The hostage situation is over; the president has lifted the government shutdown. If this is a teachable moment, what have we learned? Probably one of the surprises is how vital public services are to the general health and welfare of the modern American society. Public safety systems were under significant stress and were beginning to break down, such as air traffic control. Even paperwork agencies need to run smoothly in the modern world. An example is the processing of tax returns—many people rely on that annual refund check. We thought we were talking about border security, only to find that the lack of people at their desks was stalling justice in the court system.
The shutdown exposed a new wrinkle in American governing practice. To make it look like the number of government employees is low, many offices depend on contractors. While government workers will receive their duly authorized pay, contractors apparently may not.
That realization was why Jon Russell’s Jan. 13 column, “How to survive the government shutdown,” left me cold. Not only did he dismiss federal government services, Jon felt it necessary to demonstrate a condescending attitude toward federal employees. He writes, “...most people see Washington, D.C. as a place where the well-protected, beautiful people live on our dime.” Does he not know that the vast majority of federal employees and contractors are distributed in local communities all across America? There was no acknowledgement that air traffic controllers and TSA agents live right here in Culpeper.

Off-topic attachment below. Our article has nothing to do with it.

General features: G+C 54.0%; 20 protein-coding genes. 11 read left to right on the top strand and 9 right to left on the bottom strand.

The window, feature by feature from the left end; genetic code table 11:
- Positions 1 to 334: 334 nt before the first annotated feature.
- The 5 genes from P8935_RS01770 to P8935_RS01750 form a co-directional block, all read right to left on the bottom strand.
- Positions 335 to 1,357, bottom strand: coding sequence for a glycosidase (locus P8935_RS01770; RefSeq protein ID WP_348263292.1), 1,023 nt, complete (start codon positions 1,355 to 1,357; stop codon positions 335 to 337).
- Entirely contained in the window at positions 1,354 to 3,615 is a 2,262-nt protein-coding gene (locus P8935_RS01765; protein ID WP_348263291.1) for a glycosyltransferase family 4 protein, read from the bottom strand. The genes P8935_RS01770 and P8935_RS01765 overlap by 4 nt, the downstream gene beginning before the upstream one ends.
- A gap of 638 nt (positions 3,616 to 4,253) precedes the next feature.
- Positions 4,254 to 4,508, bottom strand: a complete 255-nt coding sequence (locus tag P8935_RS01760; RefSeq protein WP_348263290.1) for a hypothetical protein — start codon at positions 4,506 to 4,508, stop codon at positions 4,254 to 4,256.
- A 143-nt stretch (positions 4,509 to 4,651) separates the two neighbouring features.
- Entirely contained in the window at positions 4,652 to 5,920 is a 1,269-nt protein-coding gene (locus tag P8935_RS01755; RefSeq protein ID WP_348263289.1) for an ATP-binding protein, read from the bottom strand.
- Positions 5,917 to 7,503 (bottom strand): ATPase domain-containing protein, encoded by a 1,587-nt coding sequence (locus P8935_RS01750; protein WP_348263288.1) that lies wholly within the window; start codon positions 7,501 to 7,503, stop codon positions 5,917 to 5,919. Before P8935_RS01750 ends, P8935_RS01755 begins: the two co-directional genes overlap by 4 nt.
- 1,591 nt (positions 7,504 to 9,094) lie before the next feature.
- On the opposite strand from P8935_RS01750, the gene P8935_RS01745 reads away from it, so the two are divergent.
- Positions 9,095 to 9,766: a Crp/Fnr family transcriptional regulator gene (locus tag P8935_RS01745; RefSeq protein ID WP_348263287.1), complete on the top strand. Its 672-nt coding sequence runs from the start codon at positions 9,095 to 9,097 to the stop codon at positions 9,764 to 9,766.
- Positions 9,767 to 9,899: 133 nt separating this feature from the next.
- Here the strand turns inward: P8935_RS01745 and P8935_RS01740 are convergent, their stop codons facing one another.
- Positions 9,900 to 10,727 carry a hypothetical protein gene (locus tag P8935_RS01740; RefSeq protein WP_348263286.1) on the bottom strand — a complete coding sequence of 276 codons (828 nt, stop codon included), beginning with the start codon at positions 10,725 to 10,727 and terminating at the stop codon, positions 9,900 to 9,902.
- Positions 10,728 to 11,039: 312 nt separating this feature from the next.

We are talking about public servants who have mortgages, car payments, school expenses and health treatments that have to be postponed because a month’s pay has been delayed. Beautiful people? Who had to go to a food bank? Are public servants so disposable in Russell’s eyes that we should joke about a predicament from which American citizens have no means to protect themselves? I agree with Jon’s suggestion, however—next shutdown go to a local restaurant, but take a furloughed neighbor with you.
Editor’s Note: this letter originally appeared in the Culpeper Star Exponent, and has been re-posted here with the author’s permission.
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